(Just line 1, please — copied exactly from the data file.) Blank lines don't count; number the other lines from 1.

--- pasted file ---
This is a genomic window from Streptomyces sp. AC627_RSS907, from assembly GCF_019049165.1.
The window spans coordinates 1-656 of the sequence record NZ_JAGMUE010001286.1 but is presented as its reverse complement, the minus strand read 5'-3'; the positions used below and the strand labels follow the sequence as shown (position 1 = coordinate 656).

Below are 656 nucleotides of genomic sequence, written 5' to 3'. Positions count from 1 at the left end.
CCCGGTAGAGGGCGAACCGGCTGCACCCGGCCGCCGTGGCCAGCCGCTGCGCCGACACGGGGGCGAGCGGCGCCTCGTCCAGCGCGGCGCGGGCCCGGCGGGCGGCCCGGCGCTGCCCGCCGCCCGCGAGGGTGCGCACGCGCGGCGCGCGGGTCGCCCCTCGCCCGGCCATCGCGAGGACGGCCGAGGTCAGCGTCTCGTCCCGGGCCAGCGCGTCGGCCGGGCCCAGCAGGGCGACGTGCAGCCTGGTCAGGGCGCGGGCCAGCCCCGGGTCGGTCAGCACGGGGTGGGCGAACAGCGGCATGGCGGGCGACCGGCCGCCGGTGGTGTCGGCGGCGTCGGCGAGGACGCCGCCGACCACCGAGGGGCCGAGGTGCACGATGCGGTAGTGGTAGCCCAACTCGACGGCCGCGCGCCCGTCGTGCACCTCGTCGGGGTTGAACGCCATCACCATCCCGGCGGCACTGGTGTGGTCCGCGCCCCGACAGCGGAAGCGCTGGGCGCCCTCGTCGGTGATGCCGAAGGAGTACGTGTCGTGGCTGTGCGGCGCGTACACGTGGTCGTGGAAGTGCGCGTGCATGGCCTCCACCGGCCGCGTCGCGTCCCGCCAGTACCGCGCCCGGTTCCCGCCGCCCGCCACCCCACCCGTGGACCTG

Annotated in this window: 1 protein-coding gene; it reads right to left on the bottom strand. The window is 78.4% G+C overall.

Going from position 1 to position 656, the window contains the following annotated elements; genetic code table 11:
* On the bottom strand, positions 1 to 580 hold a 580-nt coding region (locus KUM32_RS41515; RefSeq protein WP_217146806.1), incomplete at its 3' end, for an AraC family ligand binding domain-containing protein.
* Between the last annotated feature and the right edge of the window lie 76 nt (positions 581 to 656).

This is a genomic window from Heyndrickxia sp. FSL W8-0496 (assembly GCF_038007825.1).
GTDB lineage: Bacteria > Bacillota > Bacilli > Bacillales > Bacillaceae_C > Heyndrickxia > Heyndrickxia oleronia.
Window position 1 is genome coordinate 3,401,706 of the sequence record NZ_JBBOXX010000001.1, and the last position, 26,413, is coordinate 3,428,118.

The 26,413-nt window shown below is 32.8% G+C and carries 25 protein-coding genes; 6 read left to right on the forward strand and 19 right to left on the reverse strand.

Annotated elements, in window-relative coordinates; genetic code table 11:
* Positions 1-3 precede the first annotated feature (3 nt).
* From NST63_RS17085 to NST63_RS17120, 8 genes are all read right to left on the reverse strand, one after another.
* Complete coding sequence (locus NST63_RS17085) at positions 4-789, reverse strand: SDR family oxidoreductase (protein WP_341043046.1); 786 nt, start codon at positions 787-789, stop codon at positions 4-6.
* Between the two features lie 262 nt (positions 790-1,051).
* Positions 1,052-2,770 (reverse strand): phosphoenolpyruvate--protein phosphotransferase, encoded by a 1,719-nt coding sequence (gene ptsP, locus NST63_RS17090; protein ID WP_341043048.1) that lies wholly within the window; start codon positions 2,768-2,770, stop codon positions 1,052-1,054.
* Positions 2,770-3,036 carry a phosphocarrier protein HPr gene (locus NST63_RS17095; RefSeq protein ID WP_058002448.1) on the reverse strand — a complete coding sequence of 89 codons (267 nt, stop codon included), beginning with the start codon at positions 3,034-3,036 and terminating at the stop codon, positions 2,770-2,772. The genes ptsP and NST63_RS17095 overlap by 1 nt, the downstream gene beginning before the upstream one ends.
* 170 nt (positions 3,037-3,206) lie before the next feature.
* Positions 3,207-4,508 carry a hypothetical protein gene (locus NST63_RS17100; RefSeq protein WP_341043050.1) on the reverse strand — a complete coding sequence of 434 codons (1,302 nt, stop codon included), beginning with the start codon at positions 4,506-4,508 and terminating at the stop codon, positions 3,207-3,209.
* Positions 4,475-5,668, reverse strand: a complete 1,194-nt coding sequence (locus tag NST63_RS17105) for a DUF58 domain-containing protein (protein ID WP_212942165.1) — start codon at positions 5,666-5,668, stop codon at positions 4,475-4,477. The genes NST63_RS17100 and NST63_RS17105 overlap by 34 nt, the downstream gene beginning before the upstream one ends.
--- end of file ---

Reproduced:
This is a genomic window from Streptomyces sp. AC627_RSS907, from assembly GCF_019049165.1.